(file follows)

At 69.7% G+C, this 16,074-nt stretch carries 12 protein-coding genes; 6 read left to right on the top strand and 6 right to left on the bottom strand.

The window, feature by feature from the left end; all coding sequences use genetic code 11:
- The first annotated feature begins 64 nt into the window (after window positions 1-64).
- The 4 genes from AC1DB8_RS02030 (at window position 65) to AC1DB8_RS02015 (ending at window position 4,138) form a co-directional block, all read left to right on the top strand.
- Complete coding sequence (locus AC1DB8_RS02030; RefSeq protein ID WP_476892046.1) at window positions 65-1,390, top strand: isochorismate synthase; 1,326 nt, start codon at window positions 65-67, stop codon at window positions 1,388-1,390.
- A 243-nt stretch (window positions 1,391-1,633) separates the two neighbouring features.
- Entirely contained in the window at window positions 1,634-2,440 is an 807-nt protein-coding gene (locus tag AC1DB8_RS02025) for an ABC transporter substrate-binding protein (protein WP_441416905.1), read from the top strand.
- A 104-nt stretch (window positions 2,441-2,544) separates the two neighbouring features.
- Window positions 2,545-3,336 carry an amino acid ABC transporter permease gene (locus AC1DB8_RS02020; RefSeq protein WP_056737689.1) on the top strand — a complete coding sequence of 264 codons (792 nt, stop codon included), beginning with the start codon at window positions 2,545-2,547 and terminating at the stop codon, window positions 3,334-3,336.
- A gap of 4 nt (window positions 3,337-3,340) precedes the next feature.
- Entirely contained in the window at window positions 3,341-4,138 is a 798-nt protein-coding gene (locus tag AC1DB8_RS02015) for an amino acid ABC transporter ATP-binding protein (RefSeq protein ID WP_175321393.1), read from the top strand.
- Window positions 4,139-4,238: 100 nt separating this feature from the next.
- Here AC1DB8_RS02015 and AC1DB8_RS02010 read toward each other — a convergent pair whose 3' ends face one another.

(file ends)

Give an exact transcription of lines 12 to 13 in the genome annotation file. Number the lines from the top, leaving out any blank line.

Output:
- Window positions 4,139-4,238: 100 nt separating this feature from the next.
- Here AC1DB8_RS02015 and AC1DB8_RS02010 read toward each other — a convergent pair whose 3' ends face one another.